Ric Merrifield is a thought leader and an independent consultant who has worked at companies such as Microsoft and Accenture over the last 20 years in studying the impact of digital technologies on the customer experience and the IT architectures of major companies. His landmark 2008 Harvard Business Review article (“The Next Revolution in Productivity”)1 was a manifesto on how service-oriented architectures were beginning to change the rules of digital competition. Based in Seattle, Merrifield has published four articles in the Harvard Business Review in all, as well as a book (Rethink: A Business Manifesto for Cutting Costs and Boosting Innovation; Pearson FT Press, 2009). His most recent writings are about how companies are using the Internet of Things technologies to reengineer customer experience. In 2016, Merrifield delivered a TEDx2 talk about how technology will help improve the quality of life.
TCS: How consequential do you feel the Internet of Things (IoT) will be on the ways companies design customer experiences? Is IoT bigger than CRM in this regard? Is it bigger than smartphones?
Ric Merrifield: I was heavily involved in CRM in the early days, back in the late 1990’s when you had to explain what customer relationship management meant. At the time, it was a revolutionary way for companies, especially their salespeople, to keep track of customers. But even today, CRM remains very transactional in the sense that you track prospects, you get an order, and you support them after the sale.
With CRM, you collect data about customers at episodic touch-points—the times that your salespeople, marketing department, or call center interacted with them. The reason is that they allow your company to get a much more extensive understanding of the end-to-end experience that the customer has with your product—not just your experience with them in your marketing, sales, and service transactions.
You have richer context in terms of not only why they buy or don’t buy, but how happy they are throughout the course of using your product or service. When they become unhappy with your offering, you can respond to that long before they stop using it. And as you collect all of this data, it helps you to be smarter when you sell to the next customer. CRM systems to date really haven’t gathered this type of information.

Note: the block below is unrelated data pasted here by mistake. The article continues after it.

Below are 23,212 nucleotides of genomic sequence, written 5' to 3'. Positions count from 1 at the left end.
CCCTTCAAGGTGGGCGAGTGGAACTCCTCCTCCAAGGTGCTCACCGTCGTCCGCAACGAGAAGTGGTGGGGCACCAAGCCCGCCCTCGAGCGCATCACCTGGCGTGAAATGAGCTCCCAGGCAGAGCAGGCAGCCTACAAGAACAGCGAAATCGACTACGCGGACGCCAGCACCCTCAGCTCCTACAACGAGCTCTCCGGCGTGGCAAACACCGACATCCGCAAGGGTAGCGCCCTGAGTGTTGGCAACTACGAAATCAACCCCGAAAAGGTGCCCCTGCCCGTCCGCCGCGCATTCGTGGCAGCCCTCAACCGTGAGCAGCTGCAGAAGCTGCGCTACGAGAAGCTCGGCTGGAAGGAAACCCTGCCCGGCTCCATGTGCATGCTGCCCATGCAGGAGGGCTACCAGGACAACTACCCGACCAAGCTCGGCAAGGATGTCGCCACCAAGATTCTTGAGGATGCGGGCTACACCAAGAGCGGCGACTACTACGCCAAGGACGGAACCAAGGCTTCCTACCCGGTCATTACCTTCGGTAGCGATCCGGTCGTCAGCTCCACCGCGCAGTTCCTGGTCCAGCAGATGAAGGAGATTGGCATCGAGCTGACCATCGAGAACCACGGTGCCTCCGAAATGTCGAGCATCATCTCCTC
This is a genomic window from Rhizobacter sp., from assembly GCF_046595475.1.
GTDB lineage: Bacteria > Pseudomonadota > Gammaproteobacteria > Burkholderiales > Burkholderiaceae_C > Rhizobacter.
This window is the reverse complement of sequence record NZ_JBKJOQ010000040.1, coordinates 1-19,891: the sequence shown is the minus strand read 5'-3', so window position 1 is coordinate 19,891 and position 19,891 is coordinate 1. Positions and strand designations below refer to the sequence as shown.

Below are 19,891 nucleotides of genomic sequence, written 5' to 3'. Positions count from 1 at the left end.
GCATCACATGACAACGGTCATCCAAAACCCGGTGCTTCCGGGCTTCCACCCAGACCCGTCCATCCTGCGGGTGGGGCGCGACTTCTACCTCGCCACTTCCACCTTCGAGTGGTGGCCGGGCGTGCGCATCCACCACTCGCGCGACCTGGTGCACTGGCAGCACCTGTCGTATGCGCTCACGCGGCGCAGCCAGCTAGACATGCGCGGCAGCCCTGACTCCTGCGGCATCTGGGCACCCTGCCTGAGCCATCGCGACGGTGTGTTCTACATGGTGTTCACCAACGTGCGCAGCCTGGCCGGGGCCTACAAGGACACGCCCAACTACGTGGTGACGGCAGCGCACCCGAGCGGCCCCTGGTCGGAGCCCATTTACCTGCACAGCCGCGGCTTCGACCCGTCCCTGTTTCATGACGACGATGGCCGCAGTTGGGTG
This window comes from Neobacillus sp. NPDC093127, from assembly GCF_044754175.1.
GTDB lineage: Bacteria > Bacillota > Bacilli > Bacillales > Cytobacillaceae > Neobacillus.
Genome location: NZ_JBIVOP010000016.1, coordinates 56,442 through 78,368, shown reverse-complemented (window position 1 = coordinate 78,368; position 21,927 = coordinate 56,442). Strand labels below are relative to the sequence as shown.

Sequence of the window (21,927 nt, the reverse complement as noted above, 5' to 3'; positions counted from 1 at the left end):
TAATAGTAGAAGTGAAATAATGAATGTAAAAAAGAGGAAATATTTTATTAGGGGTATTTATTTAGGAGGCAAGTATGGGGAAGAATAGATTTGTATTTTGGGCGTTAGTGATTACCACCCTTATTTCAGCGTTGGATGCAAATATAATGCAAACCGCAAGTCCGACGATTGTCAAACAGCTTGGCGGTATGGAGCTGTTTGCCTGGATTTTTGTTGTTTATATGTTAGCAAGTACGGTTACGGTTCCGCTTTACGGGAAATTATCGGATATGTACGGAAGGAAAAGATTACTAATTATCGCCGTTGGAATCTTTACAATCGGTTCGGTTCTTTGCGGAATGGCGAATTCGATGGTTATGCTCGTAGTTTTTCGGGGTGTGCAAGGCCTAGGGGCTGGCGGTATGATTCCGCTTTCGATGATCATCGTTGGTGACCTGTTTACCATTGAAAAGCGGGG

I think IoT-enabled customer experience management is going to be much bigger thanCRM—especially experiences that are enabled by IoT technologies such as digital bracelets and wireless sensors.
As the repository of information grows, and companies get clearer about their customers’ motivations for purchase and how they’re using the products, customer experience management will be much bigger than CRM.
TCS: Over the last 10 years, you’ve consulted with Starbucks, Walt Disney World, Nordstrom, and other companies on their customer experience initiatives. Knowing that you can only say so much about them, what larger lessons have you drawn from them for all companies that are managing, or planning to launch major customer experience initiatives—often a part of what many companies today are calling their ‘digital transformation’?
Merrifield: If you have information about their past experiences, you can infer their preferences from those experiences. For example, are they focused on price or speed of service or whether they’re looking for a certain product or service that they can’t get anywhere else? Those insights will help you make better suggestions now that they’re on your premises again.
Once you detect that a customer has walked onto your premises (whether it’s a restaurant, store, theme park, bank branch, or other location), if you have historical information about their past experiences with your firm, what should you offer to them now?
The message to a price-focused Starbucks customer might be, “Hey, you can save $.50 on your vanilla latte today.” Or if you’re the customer looking for something different, it might be “Hey, we have a new pumpkin scone that you might like to try with your vanilla latte.”
All to say, you don’t always have to lower your price in delivering a personalized message to a customer to increase the value that they get from you. That is a key learning from customer experience data: It’s not always about giving people discounts or better deals; it’s about figuring out what they like and want so that the message resonates with them and you can both waste less time on messages that aren’t going to make sense for them. When you make an experience exclusive, or in some way personalize it, certain customers will even pay more.
Until now, there used to be a lot of guess work about this. When somebody walked in your store, your store clerks had to look at them and judge—Is this person here to spend money or just walk around and kill time? Do they want to grab a pair of bargain shoes and get out of here or do they want to have someone cater to them, walk all the different aisles and show them what’s new? Ten people who just walked in your door may have very different goals. And unless you recognized the customer from a prior visit, you had no clue about what he or she was there for now.
Now, with customer experience management data, a department store should know the second you walk in that you bought a belt online last week from their site. They might figure you’re looking to buy a pair of slacks or shoes to go with it.
By the way, the best retail organizations are paying great attention to group behaviors at different days of the week and times of the day. At 9:00 AM, they may get a very different mix of customers than what they get at lunch or at 3:00 PM or 6:00 PM. And many of these retailers are putting products and displays on wheels so they can move them around at different times of day to appeal to different customers and customer behavior.